pronghorn running

For at least the last 6,000 years, pronghorn antelope have trekked more than a hundred miles between Grand Teton National Park and the sagebrush basins of the Upper Green River of Wyoming. Their age-old route is becoming increasingly fragmented by roads, fences, oil rigs, and all manner of human development.

close up

Adventurer Rick Ridgeway and photographer Joe Riis set out to discover the migratory bottlenecks that pronghorn face — by painstakingly walking out their ancient route. Here’s what they found:

I photograph this migration to inspire people to care about it. It is an incredible migration and people need to know about it — It is happening right in the middle of the U.S. and it is the second longest migration in the western hemisphere.” — Joe Riis, photographer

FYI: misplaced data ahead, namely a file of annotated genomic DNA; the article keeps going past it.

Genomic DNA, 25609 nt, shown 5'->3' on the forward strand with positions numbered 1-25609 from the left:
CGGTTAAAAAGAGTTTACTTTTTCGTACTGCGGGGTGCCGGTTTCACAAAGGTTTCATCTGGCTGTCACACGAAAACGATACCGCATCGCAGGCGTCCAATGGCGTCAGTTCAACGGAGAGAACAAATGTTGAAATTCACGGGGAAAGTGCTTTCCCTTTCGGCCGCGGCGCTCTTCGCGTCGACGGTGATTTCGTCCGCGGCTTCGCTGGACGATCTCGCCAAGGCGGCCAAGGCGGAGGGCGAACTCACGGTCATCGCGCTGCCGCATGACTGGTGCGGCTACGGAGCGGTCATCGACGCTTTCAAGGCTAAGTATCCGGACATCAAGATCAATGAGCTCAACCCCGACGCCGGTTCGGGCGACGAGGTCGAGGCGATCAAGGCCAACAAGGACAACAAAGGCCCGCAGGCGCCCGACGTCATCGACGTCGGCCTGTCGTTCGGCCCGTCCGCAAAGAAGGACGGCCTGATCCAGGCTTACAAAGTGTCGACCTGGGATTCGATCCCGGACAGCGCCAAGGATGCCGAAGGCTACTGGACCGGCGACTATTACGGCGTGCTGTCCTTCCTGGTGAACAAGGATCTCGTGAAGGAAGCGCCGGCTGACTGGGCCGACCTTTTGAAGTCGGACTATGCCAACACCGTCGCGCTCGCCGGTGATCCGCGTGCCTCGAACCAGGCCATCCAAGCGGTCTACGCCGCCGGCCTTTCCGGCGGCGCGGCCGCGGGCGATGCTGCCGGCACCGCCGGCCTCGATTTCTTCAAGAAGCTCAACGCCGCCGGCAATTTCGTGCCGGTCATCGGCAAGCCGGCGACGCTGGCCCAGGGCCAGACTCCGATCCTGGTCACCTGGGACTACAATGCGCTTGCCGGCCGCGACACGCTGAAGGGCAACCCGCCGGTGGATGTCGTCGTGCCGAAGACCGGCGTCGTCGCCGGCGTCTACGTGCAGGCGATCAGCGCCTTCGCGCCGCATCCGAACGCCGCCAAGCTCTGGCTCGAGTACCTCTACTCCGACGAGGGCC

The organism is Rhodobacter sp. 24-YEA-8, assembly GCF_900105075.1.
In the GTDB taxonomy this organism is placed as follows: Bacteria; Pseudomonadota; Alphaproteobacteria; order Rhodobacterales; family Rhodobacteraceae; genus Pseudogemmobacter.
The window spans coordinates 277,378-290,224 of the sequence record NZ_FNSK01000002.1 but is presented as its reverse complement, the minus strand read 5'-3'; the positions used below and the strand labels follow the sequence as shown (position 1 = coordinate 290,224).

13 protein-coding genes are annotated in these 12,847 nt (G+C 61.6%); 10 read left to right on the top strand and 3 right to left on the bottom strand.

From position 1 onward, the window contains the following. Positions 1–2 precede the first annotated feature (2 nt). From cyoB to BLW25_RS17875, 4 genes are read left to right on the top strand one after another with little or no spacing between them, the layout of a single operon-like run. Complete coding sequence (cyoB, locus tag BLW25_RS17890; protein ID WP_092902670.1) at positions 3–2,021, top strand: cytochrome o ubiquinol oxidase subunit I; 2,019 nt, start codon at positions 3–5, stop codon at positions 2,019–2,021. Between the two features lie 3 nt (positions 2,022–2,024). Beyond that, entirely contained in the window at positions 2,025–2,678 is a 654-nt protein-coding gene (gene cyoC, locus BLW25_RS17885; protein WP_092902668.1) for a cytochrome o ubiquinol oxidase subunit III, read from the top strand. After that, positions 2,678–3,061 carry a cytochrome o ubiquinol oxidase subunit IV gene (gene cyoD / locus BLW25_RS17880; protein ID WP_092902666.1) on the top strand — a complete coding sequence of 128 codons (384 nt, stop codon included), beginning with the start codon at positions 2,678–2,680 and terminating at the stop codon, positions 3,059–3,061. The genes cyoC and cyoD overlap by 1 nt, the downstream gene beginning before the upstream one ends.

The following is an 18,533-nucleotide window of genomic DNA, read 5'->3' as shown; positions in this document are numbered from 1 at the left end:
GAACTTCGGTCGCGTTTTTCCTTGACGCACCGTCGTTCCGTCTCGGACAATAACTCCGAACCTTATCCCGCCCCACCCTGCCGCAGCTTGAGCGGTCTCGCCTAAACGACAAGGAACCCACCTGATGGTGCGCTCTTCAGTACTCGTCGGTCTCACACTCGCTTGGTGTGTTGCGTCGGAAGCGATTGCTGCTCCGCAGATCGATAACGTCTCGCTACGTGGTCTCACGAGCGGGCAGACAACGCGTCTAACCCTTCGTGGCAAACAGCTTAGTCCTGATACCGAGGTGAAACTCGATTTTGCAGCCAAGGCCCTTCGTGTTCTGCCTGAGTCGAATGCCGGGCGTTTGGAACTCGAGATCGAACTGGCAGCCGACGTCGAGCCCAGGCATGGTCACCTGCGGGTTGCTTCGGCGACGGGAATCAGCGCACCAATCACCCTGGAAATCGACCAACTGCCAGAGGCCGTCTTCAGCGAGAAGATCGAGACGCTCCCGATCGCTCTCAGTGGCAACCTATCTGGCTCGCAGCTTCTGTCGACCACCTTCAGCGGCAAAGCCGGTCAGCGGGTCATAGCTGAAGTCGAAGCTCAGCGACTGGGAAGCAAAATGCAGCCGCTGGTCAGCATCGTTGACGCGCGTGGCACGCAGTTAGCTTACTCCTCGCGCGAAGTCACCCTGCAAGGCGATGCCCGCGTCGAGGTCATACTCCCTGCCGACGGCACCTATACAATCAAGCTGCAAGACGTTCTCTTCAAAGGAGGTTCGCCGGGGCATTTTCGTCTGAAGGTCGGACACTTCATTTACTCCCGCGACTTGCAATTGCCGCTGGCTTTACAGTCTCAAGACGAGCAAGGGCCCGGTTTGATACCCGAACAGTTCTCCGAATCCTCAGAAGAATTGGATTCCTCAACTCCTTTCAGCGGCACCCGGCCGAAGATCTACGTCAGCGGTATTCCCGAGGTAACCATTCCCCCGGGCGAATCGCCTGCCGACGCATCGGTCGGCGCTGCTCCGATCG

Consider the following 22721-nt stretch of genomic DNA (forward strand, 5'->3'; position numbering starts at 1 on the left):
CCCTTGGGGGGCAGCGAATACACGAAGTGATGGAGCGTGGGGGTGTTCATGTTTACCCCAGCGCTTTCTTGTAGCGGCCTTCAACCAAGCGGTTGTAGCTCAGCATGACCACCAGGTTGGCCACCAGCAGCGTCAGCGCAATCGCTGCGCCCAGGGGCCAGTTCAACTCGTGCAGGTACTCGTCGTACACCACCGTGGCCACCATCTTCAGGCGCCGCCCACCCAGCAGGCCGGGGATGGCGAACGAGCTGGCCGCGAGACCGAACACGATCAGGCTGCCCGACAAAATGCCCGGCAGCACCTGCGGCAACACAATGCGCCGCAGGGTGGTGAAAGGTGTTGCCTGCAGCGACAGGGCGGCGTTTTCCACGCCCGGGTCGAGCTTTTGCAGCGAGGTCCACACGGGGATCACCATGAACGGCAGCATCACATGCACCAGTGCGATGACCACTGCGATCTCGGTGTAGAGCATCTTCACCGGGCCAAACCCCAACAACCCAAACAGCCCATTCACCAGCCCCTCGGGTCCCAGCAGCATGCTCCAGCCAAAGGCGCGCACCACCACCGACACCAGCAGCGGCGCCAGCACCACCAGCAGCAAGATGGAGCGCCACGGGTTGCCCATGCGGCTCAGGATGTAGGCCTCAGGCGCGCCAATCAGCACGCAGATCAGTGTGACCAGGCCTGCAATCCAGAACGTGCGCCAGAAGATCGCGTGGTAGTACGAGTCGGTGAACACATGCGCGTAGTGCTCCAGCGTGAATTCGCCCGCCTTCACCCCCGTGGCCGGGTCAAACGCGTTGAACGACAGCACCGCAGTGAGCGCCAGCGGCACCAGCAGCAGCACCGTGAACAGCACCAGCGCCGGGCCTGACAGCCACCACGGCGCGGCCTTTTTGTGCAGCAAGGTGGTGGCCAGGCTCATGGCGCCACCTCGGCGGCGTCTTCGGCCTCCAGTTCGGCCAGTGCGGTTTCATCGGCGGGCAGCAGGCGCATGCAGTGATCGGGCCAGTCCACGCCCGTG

Over the years, the Land Library has never been able to pass by a book on pronghorn. Here’s three of our favorites!

Built for Speed: A Year in the Life of Pronghorn by John A. Byers, Pronghorn: Portrait of the American Antelope by Gary Turbak, Prairie Ghost: Pronghorn and Human Interaction in Early America by Richard E. McCabe,

Read more about pronghorn in our earlier post:

With Sagebrush in Their Blood

along with more on a terrific new book at our Waterton Canyon Kids Nature Library:

Ancient Paths & Modern Lives

For more on Joe Riis’ ongoing work on the pronghorn migratory route, be sure to visit his excellent site:

Pronghorn Passage

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